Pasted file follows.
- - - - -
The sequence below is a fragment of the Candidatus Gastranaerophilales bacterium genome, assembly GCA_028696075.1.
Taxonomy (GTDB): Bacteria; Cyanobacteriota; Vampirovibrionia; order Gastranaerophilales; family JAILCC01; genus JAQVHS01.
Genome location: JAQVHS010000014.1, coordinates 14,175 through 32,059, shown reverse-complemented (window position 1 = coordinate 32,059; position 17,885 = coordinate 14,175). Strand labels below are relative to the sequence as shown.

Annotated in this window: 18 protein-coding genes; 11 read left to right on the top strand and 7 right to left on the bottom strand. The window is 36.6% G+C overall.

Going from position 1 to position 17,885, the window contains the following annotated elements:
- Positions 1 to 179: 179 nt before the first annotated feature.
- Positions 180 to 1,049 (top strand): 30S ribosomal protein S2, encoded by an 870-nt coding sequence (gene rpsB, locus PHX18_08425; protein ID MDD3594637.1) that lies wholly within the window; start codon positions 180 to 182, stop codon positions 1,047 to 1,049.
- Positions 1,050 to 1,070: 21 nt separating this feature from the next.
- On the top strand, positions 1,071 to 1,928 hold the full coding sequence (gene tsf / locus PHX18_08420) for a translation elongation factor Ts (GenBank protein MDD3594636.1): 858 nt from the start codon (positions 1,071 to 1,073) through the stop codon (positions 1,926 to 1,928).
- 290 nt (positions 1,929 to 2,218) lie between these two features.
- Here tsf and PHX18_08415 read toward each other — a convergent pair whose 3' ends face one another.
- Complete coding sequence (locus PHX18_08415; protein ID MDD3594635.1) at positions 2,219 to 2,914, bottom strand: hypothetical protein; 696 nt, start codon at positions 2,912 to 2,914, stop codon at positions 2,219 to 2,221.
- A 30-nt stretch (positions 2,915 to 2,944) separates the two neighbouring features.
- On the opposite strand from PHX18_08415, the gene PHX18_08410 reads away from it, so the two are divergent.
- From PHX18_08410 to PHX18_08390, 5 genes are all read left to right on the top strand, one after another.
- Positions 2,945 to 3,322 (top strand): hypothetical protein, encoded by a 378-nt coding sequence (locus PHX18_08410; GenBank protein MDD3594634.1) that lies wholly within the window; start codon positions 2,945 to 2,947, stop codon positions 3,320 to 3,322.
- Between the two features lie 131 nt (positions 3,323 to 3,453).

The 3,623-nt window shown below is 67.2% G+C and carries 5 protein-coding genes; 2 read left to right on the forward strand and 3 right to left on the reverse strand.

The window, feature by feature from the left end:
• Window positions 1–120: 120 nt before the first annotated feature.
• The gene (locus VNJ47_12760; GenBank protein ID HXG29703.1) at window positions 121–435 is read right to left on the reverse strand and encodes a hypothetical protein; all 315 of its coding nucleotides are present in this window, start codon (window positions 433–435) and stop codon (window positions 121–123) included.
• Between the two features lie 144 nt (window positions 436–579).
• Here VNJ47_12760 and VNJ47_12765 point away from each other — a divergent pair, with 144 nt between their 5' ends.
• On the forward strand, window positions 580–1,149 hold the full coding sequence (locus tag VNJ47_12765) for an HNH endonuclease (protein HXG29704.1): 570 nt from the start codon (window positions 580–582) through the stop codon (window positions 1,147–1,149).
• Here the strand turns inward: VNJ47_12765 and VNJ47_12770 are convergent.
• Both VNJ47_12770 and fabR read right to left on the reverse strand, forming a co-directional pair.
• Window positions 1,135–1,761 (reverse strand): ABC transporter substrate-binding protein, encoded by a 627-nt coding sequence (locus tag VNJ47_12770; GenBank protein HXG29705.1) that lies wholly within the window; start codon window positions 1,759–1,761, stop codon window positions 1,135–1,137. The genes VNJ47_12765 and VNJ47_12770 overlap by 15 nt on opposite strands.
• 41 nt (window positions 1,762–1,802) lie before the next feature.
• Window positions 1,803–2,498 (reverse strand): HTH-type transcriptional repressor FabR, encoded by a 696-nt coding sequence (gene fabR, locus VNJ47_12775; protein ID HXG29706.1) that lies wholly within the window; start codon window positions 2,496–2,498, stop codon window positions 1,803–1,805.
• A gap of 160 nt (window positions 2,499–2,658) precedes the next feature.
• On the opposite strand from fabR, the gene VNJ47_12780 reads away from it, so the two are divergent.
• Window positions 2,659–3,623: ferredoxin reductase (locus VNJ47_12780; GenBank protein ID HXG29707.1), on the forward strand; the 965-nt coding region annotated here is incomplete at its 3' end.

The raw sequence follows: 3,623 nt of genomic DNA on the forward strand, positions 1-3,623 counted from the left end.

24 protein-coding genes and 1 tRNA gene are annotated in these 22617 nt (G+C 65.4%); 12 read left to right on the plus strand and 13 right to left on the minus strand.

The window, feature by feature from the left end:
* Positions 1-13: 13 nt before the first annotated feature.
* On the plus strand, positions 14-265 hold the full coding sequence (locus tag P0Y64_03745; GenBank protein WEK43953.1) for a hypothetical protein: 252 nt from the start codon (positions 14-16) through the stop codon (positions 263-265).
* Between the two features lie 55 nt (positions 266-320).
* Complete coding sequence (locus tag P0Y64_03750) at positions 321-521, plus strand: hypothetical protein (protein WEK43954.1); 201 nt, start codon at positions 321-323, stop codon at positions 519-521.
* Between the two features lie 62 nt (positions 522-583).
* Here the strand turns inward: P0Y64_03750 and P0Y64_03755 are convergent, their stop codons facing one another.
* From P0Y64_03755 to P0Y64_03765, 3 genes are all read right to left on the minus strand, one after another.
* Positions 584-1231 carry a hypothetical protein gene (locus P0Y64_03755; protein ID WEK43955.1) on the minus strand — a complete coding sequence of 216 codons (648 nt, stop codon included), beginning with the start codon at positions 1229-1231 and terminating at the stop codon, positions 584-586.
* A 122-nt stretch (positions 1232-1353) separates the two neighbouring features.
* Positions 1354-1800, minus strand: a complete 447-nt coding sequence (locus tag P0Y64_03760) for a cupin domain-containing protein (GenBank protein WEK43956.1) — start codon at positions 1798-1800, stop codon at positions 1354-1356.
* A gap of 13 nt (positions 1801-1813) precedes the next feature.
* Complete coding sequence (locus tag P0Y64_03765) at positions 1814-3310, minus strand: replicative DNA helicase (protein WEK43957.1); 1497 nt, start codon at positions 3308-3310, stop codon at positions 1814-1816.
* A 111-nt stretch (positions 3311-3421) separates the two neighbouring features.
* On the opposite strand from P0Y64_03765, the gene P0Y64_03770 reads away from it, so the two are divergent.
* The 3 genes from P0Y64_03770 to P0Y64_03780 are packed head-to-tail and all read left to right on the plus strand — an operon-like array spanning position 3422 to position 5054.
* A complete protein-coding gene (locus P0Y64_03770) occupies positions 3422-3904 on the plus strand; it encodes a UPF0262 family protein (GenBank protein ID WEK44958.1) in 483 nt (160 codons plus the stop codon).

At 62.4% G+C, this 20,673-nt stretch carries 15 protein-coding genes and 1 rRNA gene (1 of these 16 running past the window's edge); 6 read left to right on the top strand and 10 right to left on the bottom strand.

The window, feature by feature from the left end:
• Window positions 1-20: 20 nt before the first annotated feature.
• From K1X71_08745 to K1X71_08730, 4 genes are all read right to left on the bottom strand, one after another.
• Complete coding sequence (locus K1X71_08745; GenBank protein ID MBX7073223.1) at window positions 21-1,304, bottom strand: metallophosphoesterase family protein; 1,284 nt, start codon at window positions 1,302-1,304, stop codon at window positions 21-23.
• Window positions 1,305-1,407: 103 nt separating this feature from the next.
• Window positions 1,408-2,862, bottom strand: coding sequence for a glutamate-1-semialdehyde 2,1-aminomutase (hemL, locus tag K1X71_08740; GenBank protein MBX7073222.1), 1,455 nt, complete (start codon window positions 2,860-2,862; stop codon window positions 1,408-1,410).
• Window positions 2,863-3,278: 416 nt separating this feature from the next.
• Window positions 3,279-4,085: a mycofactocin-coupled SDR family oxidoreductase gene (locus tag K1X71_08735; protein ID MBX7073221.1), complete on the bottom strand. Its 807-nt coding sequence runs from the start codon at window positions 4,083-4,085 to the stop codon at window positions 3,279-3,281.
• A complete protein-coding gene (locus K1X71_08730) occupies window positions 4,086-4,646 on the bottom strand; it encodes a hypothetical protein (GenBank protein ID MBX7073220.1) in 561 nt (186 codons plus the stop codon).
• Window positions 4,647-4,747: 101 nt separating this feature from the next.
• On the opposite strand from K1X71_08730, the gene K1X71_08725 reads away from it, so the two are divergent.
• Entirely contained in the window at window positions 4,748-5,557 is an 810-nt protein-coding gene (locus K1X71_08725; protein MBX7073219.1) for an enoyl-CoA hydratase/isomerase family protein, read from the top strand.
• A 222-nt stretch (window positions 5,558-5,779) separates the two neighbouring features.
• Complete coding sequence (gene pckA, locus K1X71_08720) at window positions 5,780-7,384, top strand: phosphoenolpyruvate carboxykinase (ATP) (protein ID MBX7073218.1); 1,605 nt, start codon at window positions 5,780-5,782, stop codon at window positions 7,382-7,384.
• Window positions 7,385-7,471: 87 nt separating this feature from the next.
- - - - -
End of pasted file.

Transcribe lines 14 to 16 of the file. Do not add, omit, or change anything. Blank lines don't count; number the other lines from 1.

- On the opposite strand from PHX18_08415, the gene PHX18_08410 reads away from it, so the two are divergent.
- From PHX18_08410 to PHX18_08390, 5 genes are all read left to right on the top strand, one after another.
- Positions 2,945 to 3,322 (top strand): hypothetical protein, encoded by a 378-nt coding sequence (locus PHX18_08410; GenBank protein MDD3594634.1) that lies wholly within the window; start codon positions 2,945 to 2,947, stop codon positions 3,320 to 3,322.